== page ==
Airlines Told to Increase Weight Estimates for Passengers
In a decision that is both an indication of societal trends and a response to a tragedy, the federal government on Monday ordered airlines to boost weight estimates for their passengers.
The action stemmed from the Jan. 8 crash of a twin-engine commuter plane during takeoff from Charlotte, N.C. It also reflected concern with what medical researchers have called an epidemic of obesity in America.
Under the Federal Aviation Administration order, the allowance for travelers and their carry-on items will go up by 10 pounds, to 190 pounds in summer and 195 pounds in winter.
The FAA gave airlines the option of setting their own weight allowances -- to account for differences within regions of the country -- by conducting surveys that may include putting some passengers on a scale. Passengers in Florida are likely to wear lighter clothing than those in Alaska, for example.
The weight figures are used to ensure that aircraft are not loaded too heavily.
The plane that crashed, US Airways Express Flight 5481, was loaded to near its limit, based on the weight estimates in effect at the time. Shortly after takeoff, the Beech 1900D turboprop went into an unsustainably steep climb, rolled right and then plunged into an airport hangar, killing all 21 aboard. In addition to weight and balance issues, a probe is looking at maintenance problems with the plane.
Excessive weight in adults has been linked to medical problems such as diabetes and heart disease, but now there is an aviation safety implication, particularly on small commuter planes.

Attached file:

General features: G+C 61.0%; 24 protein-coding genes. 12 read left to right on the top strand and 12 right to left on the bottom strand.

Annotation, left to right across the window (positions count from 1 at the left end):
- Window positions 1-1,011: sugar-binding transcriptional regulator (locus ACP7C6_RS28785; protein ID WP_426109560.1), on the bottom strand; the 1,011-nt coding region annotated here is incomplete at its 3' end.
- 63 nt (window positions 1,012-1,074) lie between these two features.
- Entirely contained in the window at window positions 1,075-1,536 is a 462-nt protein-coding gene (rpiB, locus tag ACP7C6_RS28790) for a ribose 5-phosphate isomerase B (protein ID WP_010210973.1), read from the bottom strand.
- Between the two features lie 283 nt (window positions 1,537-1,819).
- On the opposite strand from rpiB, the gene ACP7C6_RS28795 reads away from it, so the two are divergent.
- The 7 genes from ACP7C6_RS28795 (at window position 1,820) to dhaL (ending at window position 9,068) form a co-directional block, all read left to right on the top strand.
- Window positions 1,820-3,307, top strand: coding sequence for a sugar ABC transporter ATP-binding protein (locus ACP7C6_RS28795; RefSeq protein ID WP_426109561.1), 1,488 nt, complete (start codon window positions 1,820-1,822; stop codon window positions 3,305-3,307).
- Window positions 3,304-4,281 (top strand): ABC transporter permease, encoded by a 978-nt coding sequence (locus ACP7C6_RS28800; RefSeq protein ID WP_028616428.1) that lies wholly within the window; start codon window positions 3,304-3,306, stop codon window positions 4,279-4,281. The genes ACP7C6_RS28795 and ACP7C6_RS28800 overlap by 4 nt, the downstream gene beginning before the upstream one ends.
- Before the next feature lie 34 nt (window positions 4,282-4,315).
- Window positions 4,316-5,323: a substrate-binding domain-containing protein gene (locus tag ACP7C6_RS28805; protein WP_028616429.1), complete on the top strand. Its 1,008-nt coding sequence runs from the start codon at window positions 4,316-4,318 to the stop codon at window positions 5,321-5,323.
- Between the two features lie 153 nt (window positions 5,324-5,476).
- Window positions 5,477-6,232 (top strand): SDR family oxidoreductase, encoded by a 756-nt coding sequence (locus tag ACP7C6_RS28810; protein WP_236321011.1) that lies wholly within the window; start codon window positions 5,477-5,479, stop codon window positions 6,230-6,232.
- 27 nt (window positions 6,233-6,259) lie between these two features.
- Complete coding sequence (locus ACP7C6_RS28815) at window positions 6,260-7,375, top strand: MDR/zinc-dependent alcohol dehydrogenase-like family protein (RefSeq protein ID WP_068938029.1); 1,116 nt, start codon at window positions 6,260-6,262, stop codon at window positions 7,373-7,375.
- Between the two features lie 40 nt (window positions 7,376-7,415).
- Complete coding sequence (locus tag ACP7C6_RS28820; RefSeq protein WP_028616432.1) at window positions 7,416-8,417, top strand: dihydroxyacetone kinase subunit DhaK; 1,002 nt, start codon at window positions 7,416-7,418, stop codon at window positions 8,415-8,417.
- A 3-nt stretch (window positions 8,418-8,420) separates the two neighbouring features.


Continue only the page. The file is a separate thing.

“It’s fair to say that operators of smaller airplanes, if they have nontypical passengers who are obviously in excess of average weight, are going to have to be more careful where they place them on the airplane,” FAA spokesman Les Dorr said.
Medical researchers say 61% of U.S. adults are overweight and 27% are obese.
The FAA directive may force airlines to remove seats from some smaller aircraft; some have already done so. It is expected to have little or no effect on big jets with powerful engines, which seldom take off near their maximum allowable weights. The order applies to all air carriers.
“The FAA’s new rule takes into account the larger profile of the average flier, and we have to go with it even if it means we have to accommodate fewer passengers,” said Susan Coughlin, president of the industry-supported Aviation Safety Alliance.
Regional airlines, which have become important market players, lobbied the FAA to allow carriers the option of conducting their own weight surveys.
Deborah McElroy, president of the Regional Airline Assn., said variations in operational and atmospheric conditions, as well as differences in the amount of clothing worn or carried by passengers, argued for leeway.
“We were concerned that a number would simply be chosen,” McElroy said. “It is important that the carriers have the flexibility to determine what the appropriate number is, given their operations.”
In January, shortly after the crash, the FAA ordered a round of weight surveys. Operators of 10- to 19-seat planes were told to assess how closely their passengers reflected the FAA estimates.
“Some carriers added as much as 30 pounds to their weight estimates, while others had nowhere near that amount,” McElroy said.
On average, passengers were about 21 pounds heavier than the FAA’s estimates.
Nonetheless, Dorr said, the 10-pound increase in the estimate is sufficient to guarantee safety.
“We think this is a prudent short-term action,” Dorr said. “The [previous] surveys were relatively limited in scope and we feel like we need more extensive data ... before we consider long-term change.”
An advisory panel will be formed to conduct a study and make recommendations.